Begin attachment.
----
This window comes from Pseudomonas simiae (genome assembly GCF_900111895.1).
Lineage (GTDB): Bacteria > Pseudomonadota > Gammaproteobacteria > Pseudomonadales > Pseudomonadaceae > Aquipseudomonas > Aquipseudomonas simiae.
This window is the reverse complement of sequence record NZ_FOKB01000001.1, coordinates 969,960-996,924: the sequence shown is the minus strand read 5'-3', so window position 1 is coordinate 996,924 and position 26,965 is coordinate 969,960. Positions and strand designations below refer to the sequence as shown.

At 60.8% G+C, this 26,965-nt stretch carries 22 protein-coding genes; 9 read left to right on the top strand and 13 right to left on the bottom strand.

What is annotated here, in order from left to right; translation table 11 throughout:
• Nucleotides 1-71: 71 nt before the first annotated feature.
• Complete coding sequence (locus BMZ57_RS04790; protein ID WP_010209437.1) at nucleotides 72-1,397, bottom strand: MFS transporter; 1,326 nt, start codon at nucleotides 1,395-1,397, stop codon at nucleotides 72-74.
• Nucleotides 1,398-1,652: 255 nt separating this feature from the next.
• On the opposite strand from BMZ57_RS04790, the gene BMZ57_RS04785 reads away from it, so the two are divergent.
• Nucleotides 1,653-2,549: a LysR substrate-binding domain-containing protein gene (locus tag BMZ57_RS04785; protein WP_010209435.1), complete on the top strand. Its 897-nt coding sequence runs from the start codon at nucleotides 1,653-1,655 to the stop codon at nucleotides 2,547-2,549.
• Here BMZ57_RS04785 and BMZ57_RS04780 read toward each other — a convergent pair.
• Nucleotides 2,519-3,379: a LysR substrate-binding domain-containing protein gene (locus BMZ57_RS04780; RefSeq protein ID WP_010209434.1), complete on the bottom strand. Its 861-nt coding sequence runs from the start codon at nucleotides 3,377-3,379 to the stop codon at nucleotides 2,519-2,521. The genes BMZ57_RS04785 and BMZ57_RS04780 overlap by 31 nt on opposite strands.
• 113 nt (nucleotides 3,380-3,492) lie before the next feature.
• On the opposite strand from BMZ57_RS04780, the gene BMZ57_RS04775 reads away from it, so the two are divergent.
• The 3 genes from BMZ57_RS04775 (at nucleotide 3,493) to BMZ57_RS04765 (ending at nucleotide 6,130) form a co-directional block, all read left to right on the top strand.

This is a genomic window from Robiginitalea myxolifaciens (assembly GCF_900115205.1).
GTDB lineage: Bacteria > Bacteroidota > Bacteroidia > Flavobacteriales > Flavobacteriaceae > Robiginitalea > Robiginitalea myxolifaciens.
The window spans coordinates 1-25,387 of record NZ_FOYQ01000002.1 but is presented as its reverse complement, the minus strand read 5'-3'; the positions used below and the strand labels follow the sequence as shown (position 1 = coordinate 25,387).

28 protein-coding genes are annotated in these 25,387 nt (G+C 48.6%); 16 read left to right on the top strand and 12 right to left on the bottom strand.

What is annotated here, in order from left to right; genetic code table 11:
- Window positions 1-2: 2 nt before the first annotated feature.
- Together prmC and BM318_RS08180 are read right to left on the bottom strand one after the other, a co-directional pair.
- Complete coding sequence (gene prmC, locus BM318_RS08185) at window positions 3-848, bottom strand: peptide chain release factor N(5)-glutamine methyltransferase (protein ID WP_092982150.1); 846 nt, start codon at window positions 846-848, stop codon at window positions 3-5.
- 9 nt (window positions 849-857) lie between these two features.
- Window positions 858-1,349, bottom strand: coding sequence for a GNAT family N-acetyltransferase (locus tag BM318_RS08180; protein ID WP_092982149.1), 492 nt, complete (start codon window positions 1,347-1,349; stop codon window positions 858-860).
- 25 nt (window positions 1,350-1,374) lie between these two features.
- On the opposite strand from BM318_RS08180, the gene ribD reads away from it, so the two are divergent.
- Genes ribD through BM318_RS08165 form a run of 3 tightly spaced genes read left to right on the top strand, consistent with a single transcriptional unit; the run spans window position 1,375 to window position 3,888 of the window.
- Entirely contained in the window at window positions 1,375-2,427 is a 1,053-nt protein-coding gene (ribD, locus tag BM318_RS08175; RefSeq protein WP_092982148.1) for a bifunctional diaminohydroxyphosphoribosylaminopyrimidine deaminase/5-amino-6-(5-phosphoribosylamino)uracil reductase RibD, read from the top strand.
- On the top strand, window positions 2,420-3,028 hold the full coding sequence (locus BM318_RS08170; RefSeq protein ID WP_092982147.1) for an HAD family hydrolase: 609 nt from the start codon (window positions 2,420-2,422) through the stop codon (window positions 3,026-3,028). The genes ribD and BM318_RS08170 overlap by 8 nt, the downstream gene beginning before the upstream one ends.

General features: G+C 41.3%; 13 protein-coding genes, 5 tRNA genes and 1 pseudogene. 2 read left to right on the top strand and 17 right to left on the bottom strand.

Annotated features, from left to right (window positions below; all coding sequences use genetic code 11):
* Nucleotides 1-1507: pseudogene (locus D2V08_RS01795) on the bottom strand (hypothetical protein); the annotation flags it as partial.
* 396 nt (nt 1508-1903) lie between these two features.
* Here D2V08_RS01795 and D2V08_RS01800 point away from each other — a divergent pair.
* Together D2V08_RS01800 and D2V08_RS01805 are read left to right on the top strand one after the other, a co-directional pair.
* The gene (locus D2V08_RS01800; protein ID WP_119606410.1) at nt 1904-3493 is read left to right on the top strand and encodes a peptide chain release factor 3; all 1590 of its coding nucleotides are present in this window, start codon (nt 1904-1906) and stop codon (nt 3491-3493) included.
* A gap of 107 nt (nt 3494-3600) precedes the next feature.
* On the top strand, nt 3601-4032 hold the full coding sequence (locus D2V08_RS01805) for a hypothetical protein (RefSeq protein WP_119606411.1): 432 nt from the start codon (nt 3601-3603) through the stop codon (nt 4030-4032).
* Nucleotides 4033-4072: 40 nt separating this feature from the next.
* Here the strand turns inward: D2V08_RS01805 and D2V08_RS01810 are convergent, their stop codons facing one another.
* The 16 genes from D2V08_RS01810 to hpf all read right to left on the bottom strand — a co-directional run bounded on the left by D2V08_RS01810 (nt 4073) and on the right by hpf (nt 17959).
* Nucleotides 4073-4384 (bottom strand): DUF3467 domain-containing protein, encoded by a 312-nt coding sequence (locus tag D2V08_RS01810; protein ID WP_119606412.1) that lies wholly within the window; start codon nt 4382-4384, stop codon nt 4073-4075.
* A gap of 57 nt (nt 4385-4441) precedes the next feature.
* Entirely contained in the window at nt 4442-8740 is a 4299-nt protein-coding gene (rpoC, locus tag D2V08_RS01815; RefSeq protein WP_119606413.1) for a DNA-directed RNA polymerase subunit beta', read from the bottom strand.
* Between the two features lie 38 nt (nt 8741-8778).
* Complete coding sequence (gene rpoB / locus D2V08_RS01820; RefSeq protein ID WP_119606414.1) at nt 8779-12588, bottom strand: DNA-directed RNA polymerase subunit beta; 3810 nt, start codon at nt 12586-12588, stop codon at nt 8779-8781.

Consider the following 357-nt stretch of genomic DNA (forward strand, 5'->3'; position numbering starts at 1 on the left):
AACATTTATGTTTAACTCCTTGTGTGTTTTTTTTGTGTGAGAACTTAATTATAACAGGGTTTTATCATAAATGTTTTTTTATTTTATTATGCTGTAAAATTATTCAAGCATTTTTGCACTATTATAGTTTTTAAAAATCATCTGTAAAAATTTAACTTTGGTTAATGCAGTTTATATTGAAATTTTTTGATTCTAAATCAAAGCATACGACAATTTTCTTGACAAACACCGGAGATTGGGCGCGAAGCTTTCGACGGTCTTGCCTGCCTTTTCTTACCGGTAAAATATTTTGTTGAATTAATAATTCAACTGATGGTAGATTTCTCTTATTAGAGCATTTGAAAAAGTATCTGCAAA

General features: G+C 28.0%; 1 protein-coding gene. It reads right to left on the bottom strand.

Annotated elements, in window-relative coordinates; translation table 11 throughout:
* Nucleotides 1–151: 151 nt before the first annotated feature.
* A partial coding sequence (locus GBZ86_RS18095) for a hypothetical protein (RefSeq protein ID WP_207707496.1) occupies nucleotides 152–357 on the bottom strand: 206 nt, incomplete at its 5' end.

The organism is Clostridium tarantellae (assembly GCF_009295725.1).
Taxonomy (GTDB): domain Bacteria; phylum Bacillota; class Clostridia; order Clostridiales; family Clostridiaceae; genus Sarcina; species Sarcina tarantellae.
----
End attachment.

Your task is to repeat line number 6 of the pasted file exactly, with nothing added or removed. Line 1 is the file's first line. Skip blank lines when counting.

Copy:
• Nucleotides 1-71: 71 nt before the first annotated feature.